Written by Yi-Yu Lai. One afternoon in 2011, Hong-sui Lim visited a Kaxabu village due to his participation in an anthropological camp. This marked his first encounter with the Kaxabu people, one of the Plain Indigenous groups inhabiting the Puli Basins in central Taiwan. Lim was astonished by the small number of Kaxabu elders who still speak their mother tongue, as it is commonly believed that Plain Indigenous peoples have been assimilated by Han Chinese culture and have lost their own languages and traditions. As a result, Lim returned to the Kaxabu communities as an undergraduate student to learn more about their endangered cultural heritage and began collaborating with the Kaxabu people.
Beyond Maps: Indigenous 3D Mapmaking as a Path to Indigenous Resurgence
Written by Sra Manpo Ciwidian. To assert Indigenous sovereignty over our land, especially the traditional territories, the Indigenous peoples of Taiwan have employed various approaches to demonstrate our rights. Making a three-dimensional map model of Indigenous communities is the most prevalent among these approaches. Since the late 1990s, when the Kucapungane community of Rukai people produced the first Indigenous 3D map model in Taiwan, contemporary Indigenous communities in Taiwan have been developing this community-based mapping method for over three decades.
Storytelling Behind the Overseas Taiwan Indigenous Collections: Material Cultures as a Means to Connect with International Indigenous Communities
Written by Nikal Kabalan’an (Margaret Yun-Pu Tu). Taiwan’s Indigenous artefacts were taken, bought, brought, or even got stolen and ended up miles away from the Indigenous communities where they were made by the hands of Indigenous ancestors. Some of these Taiwan Indigenous collections were already kept in a foreign museum overseas for almost a hundred years. Some of these museums are devoted to reflecting the devastating colonial history and decolonising the space by, for example, rewriting the narratives, displaying their collections in more inclusive ways, and collaborating with the cultural communities from which these cultural holdings originated. The Burke Museum of Natural History and Culture in Seattle, Washington States, United States, where I am currently leading the review and engagement plan for the Indigenous Taiwan holdings with my colleagues, is one example of decolonising the museums.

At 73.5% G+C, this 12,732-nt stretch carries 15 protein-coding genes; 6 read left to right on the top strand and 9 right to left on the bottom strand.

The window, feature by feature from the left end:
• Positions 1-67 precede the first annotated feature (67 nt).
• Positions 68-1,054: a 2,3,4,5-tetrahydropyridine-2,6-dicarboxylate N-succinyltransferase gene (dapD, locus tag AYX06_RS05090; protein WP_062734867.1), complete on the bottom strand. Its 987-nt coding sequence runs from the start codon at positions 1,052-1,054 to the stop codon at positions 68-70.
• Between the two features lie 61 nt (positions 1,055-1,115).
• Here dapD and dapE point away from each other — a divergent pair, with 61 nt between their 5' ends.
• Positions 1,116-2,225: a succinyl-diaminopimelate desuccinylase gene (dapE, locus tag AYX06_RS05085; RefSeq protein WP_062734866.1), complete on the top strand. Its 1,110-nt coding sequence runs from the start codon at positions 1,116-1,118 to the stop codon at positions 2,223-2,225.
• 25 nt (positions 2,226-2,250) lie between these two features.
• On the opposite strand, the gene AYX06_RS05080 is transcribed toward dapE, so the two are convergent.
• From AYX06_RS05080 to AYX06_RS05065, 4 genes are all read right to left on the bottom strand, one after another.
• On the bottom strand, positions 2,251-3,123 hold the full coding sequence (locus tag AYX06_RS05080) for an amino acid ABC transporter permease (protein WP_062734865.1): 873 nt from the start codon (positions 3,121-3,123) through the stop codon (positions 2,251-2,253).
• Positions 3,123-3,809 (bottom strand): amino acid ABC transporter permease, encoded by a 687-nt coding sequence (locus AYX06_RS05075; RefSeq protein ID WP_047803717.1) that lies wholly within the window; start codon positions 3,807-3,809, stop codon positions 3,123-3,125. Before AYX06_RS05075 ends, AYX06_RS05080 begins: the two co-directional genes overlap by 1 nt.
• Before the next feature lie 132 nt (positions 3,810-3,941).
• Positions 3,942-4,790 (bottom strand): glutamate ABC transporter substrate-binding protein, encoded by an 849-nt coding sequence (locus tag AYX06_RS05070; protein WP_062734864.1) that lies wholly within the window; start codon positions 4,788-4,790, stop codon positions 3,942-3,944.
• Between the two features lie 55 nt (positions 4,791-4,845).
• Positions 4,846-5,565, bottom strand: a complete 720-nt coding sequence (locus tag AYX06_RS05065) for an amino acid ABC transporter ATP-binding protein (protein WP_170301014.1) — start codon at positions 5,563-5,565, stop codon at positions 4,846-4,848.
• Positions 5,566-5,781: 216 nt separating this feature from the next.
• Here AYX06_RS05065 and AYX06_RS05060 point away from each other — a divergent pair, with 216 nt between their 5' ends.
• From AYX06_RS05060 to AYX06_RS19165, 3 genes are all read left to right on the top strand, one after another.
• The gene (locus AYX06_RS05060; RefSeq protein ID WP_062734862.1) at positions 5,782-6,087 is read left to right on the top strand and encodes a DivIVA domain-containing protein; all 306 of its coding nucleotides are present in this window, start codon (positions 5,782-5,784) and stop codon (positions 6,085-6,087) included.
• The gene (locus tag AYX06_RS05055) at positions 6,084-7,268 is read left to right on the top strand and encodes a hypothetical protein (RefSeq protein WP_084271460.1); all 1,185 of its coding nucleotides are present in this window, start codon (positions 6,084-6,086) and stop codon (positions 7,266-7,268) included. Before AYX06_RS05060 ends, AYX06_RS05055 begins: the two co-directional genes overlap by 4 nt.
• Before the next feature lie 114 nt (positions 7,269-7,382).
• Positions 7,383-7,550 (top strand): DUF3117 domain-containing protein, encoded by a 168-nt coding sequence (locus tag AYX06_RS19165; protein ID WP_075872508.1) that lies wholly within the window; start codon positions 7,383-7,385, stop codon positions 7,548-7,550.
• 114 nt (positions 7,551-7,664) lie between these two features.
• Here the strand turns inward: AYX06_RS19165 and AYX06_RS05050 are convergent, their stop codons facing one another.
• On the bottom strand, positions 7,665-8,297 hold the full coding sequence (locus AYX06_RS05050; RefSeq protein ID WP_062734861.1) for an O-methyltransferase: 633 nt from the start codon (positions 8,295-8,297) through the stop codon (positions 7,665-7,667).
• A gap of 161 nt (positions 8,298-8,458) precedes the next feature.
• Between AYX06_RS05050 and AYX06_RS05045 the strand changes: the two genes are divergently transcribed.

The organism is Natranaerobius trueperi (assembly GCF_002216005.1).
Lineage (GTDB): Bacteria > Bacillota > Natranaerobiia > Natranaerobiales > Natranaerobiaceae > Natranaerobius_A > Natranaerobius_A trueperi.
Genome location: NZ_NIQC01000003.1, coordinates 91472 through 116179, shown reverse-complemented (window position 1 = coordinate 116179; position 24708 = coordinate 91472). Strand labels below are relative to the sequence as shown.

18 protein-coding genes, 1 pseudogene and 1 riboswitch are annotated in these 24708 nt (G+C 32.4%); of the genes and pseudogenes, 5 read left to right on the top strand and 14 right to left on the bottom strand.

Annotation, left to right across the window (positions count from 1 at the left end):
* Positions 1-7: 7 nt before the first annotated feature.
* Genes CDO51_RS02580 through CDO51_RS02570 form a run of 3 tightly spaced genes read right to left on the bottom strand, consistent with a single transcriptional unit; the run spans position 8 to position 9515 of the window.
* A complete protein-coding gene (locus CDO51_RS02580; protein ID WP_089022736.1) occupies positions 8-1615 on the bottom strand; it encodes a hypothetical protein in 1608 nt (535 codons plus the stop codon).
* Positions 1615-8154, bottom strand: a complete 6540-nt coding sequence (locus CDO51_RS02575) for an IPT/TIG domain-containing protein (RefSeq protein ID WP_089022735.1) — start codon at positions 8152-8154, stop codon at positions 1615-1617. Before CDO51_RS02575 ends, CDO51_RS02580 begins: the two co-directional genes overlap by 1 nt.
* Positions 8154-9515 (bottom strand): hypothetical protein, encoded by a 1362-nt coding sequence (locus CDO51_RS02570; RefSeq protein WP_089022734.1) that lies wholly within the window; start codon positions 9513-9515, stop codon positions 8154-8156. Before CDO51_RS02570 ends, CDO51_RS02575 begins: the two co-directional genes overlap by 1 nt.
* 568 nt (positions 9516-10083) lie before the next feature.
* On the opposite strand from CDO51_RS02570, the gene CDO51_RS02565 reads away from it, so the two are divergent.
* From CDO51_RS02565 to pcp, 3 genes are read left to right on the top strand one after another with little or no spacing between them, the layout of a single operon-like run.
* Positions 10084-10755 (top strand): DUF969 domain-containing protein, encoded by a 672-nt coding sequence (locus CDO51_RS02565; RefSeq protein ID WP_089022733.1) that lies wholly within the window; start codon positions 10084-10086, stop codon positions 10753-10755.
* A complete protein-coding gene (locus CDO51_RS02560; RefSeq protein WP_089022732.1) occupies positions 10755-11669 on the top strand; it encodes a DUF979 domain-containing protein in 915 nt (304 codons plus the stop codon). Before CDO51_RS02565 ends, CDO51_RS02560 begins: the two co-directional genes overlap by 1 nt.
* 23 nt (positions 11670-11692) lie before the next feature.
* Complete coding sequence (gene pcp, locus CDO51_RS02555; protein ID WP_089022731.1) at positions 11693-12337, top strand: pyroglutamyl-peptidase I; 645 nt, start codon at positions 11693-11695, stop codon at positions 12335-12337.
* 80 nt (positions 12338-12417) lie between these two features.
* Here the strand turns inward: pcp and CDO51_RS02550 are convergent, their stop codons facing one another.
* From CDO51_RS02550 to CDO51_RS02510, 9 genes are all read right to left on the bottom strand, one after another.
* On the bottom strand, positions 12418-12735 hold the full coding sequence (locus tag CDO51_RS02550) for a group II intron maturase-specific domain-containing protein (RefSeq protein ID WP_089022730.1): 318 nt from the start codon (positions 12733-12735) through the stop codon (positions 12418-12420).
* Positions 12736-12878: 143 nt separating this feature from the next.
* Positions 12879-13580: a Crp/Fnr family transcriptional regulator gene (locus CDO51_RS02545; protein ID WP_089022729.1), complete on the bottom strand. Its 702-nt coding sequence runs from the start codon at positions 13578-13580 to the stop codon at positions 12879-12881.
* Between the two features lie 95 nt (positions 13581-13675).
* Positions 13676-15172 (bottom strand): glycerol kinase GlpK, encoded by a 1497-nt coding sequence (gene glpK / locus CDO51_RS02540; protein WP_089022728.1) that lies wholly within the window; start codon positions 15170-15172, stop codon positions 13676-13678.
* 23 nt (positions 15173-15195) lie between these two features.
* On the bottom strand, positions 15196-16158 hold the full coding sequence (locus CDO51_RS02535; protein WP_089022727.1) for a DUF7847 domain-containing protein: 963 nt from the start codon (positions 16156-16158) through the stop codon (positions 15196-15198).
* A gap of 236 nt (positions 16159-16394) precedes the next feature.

Indigenous Youth Actions in Taiwan: Connecting Our Voices to the Global Stage
Written by Sra (Bo-Jun Chen). Taiwan’s Indigenous peoples are becoming increasingly concerned with various global issues that are also highly pertinent to our own situation in Taiwan, such as environmental, human rights, and cultural heritage issues. In recent years, for instance, Indigenous youth in Taiwan have realised the significance of language and identity revitalisation, which may assist us in combating oppression. Moreover, we have found that the insensitivity of our lands and ignorance of our history pose a far greater threat to us than the plundering of our resources and hazards to our lives. Some Indigenous youth are thus committed to overcoming obstacles influenced by colonialism and strive to bring our voices and agendas to the global stage. Through our participation on the international stage, we aspire to be heard and have more conversations about similar difficulties.
Excavating Ancient Knowledge: Climate Action and the Practice of Sustainability
Written by Chung-chun Wang. Since museums are highly and closely related to society and the public with their transformation, the new definition demonstrates that accessibility, inclusiveness, diversity and sustainability are the key aspects that echo the contemporary trends. Therefore, museums usually aim to include these notions in their plans, research, and exhibitions. For example, the emphasis on “environmental education” is widely seen in museums, as it is directly linked with sustainability associated with the current energy and food crises. In this regard, how does archaeology, a discipline considered an old, ancient, and mysterious field with studying prehistories and peoples, respond to the vision of sustainability?
A Possible Blind Spot on Decolonisation in Taiwan’s Museums